There in the darkness I could feel him—as plainly and closely as though he was right there beside me. It was a feeling I had not felt with such strength, such conviction, since high school. And I realized that he wanted to destroy me, just because—because hatred does not understand love, because misery envies the happiness of others, because in his own pride and pretension and self-glorification and love of the darkness he had separated himself from all that was good and pure and real and loving in the world, in God, and there was no redemption, nothing but ossified grandeur, perpetual self-pity, and isolation unending—eternally alone in a bed he had laid down for himself, burning in a torment that roared from within, outside the very gates of a city where dwelt myriads of bright, shining people, happy and alive.

And I suddenly knew that I hated it, all of it—hated all the evils to which I had clung in my rebellion against God—hated the loneliness and the darkness and the terror of night and the horror in horrifying things and the willful pretension that asserted its own superiority over love, and romance, and friendship. I was no longer lying on the floor of the Katzen’s, eight other people above me, wildly declaring, “You’ll never have love, or friends—and I feel sorry for you!” I had become the very person to whom I was speaking—but a ray of light still shone, there was still hope for the future, I could still feel the pain of longing, numbed and choked and almost blotted out although it was, and I wanted it, and with everything in my power I just wanted to throw myself at the feet of Jesus and say, “Please, receive me back again. Please, take me back. I will become a hired hand…” But could I even mean it if I said it, and if so, for how long? I was as wayward as the prodigal son, but as proud, as lofty, as his brother. I was drifting towards a world without hope.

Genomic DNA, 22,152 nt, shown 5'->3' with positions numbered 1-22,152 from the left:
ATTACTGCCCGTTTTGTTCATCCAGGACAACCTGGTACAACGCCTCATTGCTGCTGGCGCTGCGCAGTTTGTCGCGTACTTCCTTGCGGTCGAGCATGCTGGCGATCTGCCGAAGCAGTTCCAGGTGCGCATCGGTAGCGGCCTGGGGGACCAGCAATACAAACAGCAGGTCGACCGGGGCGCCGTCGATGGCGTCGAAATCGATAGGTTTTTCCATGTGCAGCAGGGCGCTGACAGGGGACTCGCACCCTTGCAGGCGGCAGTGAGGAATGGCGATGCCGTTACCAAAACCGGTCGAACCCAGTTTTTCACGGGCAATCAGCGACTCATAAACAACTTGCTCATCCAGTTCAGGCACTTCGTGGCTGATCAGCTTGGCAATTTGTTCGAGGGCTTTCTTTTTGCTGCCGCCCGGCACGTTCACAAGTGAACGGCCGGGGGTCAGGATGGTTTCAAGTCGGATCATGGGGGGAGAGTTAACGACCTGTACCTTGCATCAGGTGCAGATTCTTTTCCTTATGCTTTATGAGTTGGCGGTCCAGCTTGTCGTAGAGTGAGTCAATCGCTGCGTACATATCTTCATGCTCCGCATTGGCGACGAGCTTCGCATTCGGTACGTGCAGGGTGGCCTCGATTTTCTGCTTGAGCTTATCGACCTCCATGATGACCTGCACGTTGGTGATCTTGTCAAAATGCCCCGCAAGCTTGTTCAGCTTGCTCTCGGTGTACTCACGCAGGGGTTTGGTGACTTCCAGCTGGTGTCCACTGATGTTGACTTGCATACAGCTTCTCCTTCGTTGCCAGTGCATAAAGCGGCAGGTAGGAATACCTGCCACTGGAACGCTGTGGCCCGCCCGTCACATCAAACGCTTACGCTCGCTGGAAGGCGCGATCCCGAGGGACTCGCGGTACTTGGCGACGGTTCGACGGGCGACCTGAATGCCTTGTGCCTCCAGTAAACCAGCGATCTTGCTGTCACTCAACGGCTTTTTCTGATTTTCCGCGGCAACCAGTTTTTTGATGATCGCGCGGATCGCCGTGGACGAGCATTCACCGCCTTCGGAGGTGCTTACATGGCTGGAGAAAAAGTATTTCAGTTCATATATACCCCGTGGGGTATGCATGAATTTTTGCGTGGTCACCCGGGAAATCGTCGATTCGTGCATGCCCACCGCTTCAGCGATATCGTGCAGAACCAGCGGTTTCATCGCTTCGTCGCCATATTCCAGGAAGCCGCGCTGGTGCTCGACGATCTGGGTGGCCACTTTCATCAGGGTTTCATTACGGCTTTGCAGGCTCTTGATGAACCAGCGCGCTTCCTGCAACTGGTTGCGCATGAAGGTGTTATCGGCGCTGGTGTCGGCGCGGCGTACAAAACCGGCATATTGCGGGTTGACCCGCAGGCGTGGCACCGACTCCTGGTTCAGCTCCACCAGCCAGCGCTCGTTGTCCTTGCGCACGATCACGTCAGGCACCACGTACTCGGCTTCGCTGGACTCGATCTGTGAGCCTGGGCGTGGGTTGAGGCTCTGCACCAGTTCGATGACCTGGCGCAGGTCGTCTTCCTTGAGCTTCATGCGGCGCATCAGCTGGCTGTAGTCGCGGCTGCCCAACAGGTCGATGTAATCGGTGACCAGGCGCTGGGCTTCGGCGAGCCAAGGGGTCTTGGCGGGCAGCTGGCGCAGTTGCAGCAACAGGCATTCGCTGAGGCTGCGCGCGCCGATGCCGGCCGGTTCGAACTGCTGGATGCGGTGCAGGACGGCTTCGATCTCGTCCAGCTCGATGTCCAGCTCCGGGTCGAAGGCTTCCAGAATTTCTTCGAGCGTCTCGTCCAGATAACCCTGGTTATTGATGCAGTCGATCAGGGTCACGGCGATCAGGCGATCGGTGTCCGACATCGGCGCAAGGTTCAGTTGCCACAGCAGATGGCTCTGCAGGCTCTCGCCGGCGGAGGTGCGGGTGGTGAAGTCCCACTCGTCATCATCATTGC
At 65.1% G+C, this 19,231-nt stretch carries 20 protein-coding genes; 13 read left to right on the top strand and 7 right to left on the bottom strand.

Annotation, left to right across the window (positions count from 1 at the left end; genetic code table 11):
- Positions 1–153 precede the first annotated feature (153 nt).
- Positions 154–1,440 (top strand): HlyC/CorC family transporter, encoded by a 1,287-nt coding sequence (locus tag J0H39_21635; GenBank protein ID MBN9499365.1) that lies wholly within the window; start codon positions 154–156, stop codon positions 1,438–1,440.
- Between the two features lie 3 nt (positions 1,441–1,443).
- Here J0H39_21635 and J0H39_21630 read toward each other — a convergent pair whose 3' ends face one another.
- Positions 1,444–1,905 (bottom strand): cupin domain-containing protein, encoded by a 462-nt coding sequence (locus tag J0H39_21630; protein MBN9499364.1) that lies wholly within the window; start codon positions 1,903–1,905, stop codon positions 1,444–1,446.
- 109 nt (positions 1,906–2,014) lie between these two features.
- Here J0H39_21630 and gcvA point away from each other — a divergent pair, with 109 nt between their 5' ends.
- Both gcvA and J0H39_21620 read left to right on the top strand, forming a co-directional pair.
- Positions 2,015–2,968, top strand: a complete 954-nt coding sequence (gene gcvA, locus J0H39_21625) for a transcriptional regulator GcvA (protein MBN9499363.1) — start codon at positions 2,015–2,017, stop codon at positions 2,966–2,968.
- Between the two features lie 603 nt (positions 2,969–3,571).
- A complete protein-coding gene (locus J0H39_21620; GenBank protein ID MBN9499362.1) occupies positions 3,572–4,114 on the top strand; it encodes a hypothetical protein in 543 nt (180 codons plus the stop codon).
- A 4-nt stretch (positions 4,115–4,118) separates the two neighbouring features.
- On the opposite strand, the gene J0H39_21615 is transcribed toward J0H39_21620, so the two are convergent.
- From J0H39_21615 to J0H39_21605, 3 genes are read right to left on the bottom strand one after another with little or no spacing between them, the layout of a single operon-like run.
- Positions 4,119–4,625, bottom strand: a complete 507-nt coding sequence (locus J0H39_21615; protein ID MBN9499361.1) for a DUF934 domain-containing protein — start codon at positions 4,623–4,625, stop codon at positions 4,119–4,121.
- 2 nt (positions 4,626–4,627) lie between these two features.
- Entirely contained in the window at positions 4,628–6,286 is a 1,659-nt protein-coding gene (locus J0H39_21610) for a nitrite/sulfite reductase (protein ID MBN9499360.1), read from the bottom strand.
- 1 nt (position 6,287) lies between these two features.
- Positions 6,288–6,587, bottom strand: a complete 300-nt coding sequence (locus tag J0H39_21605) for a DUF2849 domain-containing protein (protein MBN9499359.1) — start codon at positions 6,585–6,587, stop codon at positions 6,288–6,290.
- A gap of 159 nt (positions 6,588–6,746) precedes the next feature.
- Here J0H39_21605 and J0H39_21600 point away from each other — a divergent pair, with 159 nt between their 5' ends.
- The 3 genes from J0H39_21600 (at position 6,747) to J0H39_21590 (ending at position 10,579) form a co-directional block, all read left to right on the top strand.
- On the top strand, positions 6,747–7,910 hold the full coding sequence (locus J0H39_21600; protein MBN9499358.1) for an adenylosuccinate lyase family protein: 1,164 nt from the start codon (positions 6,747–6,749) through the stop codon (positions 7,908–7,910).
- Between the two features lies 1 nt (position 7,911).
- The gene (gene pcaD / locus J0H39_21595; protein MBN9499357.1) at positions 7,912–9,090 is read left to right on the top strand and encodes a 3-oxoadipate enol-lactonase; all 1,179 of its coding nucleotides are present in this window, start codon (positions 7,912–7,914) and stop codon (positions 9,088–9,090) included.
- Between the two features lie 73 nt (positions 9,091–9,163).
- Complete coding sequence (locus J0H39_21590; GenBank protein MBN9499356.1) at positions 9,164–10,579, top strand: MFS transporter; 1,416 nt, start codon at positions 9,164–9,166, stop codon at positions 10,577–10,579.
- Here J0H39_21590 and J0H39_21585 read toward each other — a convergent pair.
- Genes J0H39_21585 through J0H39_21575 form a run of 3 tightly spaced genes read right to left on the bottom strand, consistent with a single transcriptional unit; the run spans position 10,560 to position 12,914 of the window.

At the end of it all, I began a poem which reads, in part:

Thould’st shun a bear
Because I could not stop for love
Thould’st shun a bear
Because I could not stop for faith
Thould’st shun a bear
Because I could not stop for grace
Thou hast broken,
Thou hast broken me asunder

Thou liftest me up on the whirlwind,
And dissolvest my substance.

Yet for the first time, I was beginning to trust Him. He had smashed all my bones—but only to rebuild them. He had rent my heart in pieces—but only, in the end, to save my soul.